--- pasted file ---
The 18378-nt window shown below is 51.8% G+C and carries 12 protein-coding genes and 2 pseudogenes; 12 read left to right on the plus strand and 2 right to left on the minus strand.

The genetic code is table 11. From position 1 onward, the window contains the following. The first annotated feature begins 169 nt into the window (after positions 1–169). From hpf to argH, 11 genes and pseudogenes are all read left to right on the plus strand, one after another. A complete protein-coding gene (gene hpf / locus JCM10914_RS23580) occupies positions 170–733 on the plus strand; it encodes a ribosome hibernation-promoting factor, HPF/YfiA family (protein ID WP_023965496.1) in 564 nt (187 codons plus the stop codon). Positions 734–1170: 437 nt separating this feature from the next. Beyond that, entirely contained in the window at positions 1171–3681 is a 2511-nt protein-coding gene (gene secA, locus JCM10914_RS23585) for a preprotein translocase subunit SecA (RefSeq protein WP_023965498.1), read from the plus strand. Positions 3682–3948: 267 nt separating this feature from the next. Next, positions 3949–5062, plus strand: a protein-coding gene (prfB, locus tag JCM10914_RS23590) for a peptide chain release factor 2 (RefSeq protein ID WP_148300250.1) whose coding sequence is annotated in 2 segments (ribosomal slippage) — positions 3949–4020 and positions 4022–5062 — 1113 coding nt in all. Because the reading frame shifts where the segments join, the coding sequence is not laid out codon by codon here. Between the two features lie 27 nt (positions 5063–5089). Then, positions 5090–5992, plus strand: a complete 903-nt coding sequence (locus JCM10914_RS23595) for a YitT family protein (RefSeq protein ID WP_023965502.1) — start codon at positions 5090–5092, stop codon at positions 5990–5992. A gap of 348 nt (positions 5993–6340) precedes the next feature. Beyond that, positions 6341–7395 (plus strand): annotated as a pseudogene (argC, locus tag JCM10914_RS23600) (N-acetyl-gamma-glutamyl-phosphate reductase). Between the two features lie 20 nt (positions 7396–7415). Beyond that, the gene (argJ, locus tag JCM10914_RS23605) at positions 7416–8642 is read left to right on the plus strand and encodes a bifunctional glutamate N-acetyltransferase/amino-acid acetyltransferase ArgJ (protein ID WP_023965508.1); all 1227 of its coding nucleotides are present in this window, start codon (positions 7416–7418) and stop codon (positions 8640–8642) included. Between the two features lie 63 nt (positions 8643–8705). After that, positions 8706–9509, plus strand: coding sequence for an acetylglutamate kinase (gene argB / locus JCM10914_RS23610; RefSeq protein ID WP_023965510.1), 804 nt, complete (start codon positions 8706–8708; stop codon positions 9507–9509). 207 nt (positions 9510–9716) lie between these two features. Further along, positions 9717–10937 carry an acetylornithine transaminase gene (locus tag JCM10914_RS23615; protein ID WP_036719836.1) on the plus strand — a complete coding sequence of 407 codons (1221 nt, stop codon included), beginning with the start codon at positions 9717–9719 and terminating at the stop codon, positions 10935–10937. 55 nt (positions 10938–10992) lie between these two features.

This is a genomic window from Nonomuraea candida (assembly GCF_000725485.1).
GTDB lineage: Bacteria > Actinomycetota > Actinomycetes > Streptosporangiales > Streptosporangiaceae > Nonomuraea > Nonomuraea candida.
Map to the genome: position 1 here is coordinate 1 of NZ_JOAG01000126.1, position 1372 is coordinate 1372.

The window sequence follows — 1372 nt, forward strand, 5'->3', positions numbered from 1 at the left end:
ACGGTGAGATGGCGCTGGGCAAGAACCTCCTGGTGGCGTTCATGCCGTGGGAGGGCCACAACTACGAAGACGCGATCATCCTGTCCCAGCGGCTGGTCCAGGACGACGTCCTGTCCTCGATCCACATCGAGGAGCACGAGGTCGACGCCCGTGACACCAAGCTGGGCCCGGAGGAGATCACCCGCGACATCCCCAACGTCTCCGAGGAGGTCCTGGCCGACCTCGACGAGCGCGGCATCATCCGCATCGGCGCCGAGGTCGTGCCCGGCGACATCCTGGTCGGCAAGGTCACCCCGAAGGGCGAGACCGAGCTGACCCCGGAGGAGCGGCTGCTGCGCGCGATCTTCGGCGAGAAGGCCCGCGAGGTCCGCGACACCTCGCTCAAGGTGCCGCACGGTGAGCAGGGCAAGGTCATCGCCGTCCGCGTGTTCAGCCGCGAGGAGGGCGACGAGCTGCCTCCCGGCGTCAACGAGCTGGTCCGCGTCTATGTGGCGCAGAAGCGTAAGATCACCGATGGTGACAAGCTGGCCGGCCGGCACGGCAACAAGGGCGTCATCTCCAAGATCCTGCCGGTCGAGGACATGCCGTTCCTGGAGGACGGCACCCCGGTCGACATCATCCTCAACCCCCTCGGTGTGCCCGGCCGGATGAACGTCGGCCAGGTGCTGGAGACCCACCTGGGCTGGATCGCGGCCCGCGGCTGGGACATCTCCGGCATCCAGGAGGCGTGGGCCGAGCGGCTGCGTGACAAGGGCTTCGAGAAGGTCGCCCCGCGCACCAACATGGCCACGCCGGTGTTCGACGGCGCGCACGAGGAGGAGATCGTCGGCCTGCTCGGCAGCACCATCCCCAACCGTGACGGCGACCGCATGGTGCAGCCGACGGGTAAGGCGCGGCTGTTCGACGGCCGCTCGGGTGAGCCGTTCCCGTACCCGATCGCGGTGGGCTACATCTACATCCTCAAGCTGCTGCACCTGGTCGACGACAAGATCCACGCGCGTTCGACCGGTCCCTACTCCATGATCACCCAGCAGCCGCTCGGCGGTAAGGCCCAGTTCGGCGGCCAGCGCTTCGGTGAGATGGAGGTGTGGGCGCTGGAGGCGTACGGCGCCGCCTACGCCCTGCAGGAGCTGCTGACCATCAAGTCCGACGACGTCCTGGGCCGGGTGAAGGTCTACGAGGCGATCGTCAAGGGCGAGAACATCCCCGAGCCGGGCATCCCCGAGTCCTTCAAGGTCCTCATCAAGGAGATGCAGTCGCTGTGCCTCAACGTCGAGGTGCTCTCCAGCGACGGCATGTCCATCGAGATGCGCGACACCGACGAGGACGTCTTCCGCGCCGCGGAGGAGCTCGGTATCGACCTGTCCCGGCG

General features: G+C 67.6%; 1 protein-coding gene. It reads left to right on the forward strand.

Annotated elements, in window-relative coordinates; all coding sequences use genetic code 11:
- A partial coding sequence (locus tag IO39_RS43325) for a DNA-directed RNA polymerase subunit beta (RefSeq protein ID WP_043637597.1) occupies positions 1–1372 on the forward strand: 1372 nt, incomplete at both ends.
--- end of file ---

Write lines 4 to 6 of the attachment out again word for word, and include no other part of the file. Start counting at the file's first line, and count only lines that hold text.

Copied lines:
GTDB lineage: Bacteria > Actinomycetota > Actinomycetes > Streptosporangiales > Streptosporangiaceae > Nonomuraea > Nonomuraea candida.
Map to the genome: position 1 here is coordinate 1 of NZ_JOAG01000126.1, position 1372 is coordinate 1372.

The window sequence follows — 1372 nt, forward strand, 5'->3', positions numbered from 1 at the left end: